How to get children to behave in a restaurant (without resorting to mobile phones)

How to get children to behave in a restaurant (without resorting to mobile phones)

They're kids, they're going to be restless, but there are a number of tricks you can use to make eating out less of an ordeal, according to Silvia Guijarro, a primary education teacher and collaborator of the Spanish group 'Criar con sentido común' (Raising with respect)

Monday, 25 March 2024, 22:31


Young children and restaurants are a tricky combination. For kids, they get bored and can't sit still for so long; and for the parents, they often don't know what to do and have to face the not-so-sympathetic stares of other diners; and even for restaurant staff themselves who are sometimes forced to mediate between the two.

The solution is not simple, to the point that one American restaurant, Toccoa Riverside in Georgia, has taken the high road in this controversy and set a surcharge of up to 50 dollars "for adults who are incapable of fulfilling their parental duties" inside its premises. In other words, if your kids are a nuisance, you pay.

A few days ago, a reader asked the food critic of The Washington Post how she could teach her child to eat out without making a fuss, a plan that is becoming increasingly common among families with young children. The expert encouraged the mother to start by taking their child to more informal places, before moving on to sophisticated restaurants where a child's tantrum could attract much more attention.

"Explain the basic rules before you go and, in case a distraction is needed, rely on colouring books or small games. Never rely on screens," the expert recommended. "Restaurants with open kitchens, where you can watch the cooks, offer extra fun, which children often enjoy. And if the child won't listen to reason or is too restless, it's best to go outside," pointed out Tom Sietsema. However, the critic warns parents to be careful what they wish for "because if all this works, a foodie child can cost you dearly".

"When they are babies it is easier to take them out to eat because they sleep for a long time, but as they get older it becomes more complicated because they demand constant activity," said Silvia Guijarro, a primary education teacher and collaborator of the Spanish platform Criar con sentido común (Raising with respect). The expert offers a series of guidelines so going out for lunch or dinner with children does not become a saga.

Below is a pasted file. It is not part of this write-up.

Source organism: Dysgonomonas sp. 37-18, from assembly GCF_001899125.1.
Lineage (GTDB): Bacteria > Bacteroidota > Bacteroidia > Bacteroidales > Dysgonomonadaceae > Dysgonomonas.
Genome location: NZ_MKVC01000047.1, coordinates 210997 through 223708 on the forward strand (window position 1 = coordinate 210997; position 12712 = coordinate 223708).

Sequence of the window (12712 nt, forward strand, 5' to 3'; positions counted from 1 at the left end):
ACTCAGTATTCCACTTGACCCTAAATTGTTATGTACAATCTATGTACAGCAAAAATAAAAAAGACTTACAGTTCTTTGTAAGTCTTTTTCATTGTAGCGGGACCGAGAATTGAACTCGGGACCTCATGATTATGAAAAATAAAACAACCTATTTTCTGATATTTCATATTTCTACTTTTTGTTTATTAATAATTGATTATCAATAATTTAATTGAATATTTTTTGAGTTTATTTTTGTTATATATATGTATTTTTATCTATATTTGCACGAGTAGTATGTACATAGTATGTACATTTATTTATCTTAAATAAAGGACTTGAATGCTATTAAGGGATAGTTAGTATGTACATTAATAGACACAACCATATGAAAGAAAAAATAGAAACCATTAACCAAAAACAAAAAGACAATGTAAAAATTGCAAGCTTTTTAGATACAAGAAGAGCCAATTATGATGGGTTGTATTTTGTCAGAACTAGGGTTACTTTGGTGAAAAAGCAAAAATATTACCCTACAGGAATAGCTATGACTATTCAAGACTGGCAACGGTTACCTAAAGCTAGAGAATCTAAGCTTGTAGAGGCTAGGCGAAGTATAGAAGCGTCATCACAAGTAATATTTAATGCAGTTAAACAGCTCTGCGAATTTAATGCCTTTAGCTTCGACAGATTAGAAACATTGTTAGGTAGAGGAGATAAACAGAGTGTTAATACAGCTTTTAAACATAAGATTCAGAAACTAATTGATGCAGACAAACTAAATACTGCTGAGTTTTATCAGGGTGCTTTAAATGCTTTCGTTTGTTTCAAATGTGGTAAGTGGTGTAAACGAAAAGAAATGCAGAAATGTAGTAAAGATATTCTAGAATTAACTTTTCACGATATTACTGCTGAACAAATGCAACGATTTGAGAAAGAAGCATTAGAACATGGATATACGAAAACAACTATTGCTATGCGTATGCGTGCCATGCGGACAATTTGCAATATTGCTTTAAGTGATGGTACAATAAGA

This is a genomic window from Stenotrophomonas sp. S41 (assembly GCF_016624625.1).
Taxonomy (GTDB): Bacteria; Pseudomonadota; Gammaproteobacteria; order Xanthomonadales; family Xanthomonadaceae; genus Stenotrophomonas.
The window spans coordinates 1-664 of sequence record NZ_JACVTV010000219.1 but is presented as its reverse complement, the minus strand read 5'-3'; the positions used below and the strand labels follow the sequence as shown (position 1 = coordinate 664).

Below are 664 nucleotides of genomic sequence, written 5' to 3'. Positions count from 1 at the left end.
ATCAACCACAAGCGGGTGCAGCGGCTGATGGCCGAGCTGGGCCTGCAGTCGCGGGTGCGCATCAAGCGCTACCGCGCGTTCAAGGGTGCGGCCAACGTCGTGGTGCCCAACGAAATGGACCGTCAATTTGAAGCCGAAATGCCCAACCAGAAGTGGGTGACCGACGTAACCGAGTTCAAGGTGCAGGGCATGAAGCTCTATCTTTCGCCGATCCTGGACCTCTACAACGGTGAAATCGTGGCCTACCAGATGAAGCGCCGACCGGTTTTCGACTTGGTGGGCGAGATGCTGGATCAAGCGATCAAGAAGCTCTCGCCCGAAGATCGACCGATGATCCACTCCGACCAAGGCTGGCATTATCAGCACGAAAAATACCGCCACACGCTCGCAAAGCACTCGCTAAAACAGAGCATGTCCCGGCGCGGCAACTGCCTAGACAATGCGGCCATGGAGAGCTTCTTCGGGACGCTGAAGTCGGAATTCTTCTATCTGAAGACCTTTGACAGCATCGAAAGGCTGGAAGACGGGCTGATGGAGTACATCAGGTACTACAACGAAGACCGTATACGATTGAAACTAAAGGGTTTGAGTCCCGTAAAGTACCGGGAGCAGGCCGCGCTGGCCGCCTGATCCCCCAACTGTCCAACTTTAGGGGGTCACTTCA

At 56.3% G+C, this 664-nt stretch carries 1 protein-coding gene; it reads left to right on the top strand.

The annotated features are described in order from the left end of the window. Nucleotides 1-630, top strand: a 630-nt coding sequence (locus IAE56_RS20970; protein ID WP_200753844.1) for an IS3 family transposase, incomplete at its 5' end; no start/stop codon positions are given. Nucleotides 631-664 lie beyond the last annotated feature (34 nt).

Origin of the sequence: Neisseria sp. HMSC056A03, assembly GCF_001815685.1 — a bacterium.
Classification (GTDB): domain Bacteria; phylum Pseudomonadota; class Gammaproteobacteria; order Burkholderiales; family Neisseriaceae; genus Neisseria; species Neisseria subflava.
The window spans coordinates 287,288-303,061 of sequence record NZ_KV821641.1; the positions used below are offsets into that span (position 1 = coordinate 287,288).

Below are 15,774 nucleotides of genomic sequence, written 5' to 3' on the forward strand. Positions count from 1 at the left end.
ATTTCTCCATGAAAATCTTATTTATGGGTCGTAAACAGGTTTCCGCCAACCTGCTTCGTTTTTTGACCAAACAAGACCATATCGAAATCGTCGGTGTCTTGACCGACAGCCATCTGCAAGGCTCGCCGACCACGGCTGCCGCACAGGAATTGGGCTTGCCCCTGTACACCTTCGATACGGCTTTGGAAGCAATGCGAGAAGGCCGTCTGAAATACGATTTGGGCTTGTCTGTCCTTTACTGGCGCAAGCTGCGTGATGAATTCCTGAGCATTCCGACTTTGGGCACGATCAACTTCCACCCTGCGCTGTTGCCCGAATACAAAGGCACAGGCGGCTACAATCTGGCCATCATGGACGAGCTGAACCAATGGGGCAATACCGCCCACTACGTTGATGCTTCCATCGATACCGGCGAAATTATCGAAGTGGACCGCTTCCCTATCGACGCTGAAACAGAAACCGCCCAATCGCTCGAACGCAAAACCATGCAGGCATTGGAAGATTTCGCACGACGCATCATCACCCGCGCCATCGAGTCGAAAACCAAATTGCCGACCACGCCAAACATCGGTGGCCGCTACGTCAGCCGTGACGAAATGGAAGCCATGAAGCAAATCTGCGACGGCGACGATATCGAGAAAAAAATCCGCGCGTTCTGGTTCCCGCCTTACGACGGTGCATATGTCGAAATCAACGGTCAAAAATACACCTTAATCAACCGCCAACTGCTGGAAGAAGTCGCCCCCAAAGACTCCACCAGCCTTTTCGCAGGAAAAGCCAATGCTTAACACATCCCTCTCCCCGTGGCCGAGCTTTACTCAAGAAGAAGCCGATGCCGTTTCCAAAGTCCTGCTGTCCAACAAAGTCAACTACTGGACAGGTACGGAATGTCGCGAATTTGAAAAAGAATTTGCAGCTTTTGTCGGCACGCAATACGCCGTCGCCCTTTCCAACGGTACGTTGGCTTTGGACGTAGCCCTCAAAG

Choose the right venue

It may seem a truism, but "it's the best advice. It is sad to see that in many places it is still frowned upon to bring your children with you. Yes, sometimes they can be a bit 'annoying', but that's not their fault. They are children and they behave as such. And, of course, there is also a lack of patience and empathy in many adults," said the expert, who advises going to "family friendly" restaurants. "These types of restaurants usually have safe play areas for children, as well as menus adapted to their needs. Whenever possible, it is also advisable to sit outside, as this way the noise dissipates and it is easier to get up from the table."

Respect their needs for hunger and sleep

Although it is sometimes complicated and impossible, it is advisable to take into account their sleep schedules. "If the child has had a bad night, it is possible that at midday he or she will be more irritable, so it would be good to assess whether it is convenient to eat outside or whether it is better to leave it for another day. "The same goes for hunger," Guijarro added. "Adults can keep calm when they are hungry, but children find it difficult to understand that they have to wait to eat and this will make them more nervous. If we are going to be late, we can bring some snacks so that they don't have to wait so long."

Anticipate possible tantrums and don't ignore them

Before leaving, it is advisable to explain the plan and remind them of the rules they must follow. It is also important to listen to them. "You will probably go to the restaurant with other adults and it is normal that you want to chat with them, but you cannot forget that you are also with children and you cannot ignore them," the expert said.

Take everything from home that you might need

The idea is to make the experience as pleasant as possible. They are children and to expect them not to move for three hours is unrealistic. It is not a question of education, the little ones get tired and protest, so it is not a bad idea to take a colouring book with two or three pencils, a sticker book, a doll, cards...

Have realistic expectations

We can't go out to eat with children and expect to have a quiet, perfect evening. "We often expect too much of them and that frustrates us. They need to move, laugh and play," Guijarro said.

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